Elizabeth Warren
Elizabeth Warren

“I’m Mike Wallace and I’m from 60 Minutes.” Those words were once feared by CEOs across the land.

During the 1990s, there were plenty of crisis PR workshops about what to do when Mike Wallace and his camera crew show up unannounced at corporate headquarters. Slamming the door and turning out the lights may have been the best strategy.

Today there’s a new sheriff in town, one more likely to fire off a letter than to make a dramatic TV photo-op.

That missive begins with “I write to express concern” and Senator Elizabeth Warren is that concerned corporate watchdog.

The Massachusetts Democrat on Oct. 13 set her sights on Walt Disney Co. chairman Bob Iger and CEO Bob Chapek.

She expressed her concern about their decision to “lay off 28,000 workers during an economic recession, while reinstating pay rates for highly compensated senior executives.” Ouch.

Warren shredded Disney’s argument that California’s decision to keep Disneyland closed due to the COVID-19 pandemic triggered the job cuts.

She said 6,400 of the workers were laid off in Florida, along with another 8,857 part-timers.

In April, Disney’s top executives took salary cuts of 20 to 30 percent, but pay was restored in August, a month before the company’s Sept. 29 announcement of 28,000 layoffs.

The Senator blasted the huge total compensation packages hauled in by Iger ($47M in 2019) and Chapek ($22.5M) and the billions ($47.9B from 2009-2018) spent to repurchase stock, “a practice that is known to turn excess cash into higher stock prices for the benefit of shareholders.”

In the years leading up to the COVID-19 crisis, “Your company prioritized the enrichment of executives and stockholders through hefty compensation packages and billions of dollars’ worth of dividend payments and stock buybacks, all of which weakened Disney’s financial cushion and ability to retain and pay its front-line workers amid the pandemic,” wrote Warren.

She took Chapek to task for saying earlier this year: “Our ability to do good in the world starts with our cast members….who create magic every day. Our commitment to them will always be our top priority.”

Warren responded: “Yet it appears that—prior to, and during the pandemic—Disney took good care of its top executives and shareholders and now is hanging its front-line workers out to dry.”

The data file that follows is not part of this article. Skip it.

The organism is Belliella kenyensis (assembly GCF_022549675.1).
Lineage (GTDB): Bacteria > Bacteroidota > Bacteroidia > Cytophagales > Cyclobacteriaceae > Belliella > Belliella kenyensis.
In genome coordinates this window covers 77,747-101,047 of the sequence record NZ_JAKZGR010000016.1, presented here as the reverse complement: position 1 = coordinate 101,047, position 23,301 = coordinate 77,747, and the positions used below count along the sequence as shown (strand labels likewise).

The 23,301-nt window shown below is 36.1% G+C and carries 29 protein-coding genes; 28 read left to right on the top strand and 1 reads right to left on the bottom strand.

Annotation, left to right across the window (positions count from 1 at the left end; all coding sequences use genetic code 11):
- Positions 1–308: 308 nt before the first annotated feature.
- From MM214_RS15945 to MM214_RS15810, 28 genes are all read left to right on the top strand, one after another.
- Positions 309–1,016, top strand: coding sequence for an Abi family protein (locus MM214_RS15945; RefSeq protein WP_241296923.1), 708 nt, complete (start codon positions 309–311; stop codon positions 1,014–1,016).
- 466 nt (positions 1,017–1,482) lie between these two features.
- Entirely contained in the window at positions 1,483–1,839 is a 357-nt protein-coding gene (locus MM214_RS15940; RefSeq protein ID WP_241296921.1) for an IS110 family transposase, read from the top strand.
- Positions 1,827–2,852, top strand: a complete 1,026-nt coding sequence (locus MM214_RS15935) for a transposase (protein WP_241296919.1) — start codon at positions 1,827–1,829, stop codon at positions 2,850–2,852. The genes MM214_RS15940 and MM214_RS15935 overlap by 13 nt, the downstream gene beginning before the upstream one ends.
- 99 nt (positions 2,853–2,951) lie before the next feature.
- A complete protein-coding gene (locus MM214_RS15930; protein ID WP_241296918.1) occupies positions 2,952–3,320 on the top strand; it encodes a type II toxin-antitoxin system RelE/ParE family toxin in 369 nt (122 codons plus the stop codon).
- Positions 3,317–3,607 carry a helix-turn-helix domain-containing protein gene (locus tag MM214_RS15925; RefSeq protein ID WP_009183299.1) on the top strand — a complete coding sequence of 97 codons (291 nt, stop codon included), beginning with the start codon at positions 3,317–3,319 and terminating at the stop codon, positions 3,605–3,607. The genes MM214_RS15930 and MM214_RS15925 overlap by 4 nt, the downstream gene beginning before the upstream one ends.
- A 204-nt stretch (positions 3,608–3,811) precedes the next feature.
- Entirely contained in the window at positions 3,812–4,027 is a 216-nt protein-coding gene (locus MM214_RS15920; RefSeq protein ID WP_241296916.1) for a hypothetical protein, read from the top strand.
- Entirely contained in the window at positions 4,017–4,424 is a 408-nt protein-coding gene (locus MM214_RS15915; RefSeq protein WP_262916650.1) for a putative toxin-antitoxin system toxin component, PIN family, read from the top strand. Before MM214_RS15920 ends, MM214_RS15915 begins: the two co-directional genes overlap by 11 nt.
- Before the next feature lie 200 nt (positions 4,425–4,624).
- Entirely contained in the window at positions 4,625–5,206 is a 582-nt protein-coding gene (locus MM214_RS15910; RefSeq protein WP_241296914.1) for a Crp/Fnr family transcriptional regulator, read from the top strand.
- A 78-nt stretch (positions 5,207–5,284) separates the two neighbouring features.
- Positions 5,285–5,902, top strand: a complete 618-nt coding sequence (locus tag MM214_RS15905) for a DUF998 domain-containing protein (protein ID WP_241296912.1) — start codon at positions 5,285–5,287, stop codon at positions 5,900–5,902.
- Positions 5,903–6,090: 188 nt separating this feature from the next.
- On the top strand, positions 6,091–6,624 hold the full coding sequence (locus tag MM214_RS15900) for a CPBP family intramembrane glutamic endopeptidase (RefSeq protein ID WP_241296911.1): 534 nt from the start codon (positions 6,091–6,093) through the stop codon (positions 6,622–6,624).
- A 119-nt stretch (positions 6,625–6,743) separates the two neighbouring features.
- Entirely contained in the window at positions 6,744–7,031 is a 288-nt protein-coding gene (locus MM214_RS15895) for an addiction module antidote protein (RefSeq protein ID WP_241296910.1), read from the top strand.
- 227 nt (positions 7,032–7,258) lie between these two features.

Mickey and Minnie have a friend in Warren.

More than 140 professionals signed on for the Oct. 14 launch of the 100kPledge (The100kPledge.com) online “pledgistry,” the first public record of racial justice initiatives that enable companies and individuals to commit and track progress to improving economic opportunities for Black communities by 2030.

The 100KPledge is a digital social contract that hosts a sortable public record, where a counter displays total dollar amounts committed and progress made to meeting the goal. It operates on an honor system.

The 100KPledge started with $45B in commitments. They include pledges from Twitter founder Jack Dorsey ($1B), Salesforce ($410M), Michael Jordan ($100M), Verizon ($10M), Cisco ($5M), TikTok ($4M) and Yum Brands ($3M).

The100KPledge is the brainchild of Vijay Chattha (founder of VSC strategic communications/content firm), Paras Shah (strategy director at Different Strokes) and Nihal Mehta (founding general partner at Eniac Ventures).

Hats off to them.

Online retail sales catch COVID-19 fever. FTI Consulting predicts a 25 percent surge in online US retail sales to $748B, powered by the pandemic and months of stay-at-home orders.

It would be the strongest growth for online retail sales since 2006, when the channel was still in its infancy.

Pre-pandemic, FTI had forecast 2020 online retail sales of $677B.

“We have seen a surge in online commerce and a quickened pace of retail store closings throughout the country due mostly to the forced adoption of online shopping by housebound consumers,” said Christa Hart, senior managing director in FTI’s retail & consumer products practice.

FTI now expects online retail sales will hit the $1T market by 2023, a year earlier than its earlier projection.

The firm does not anticipate the torrid growth pace of 2020 to continue. It expects growth will decelerate to the low double-digit rates over the next several years.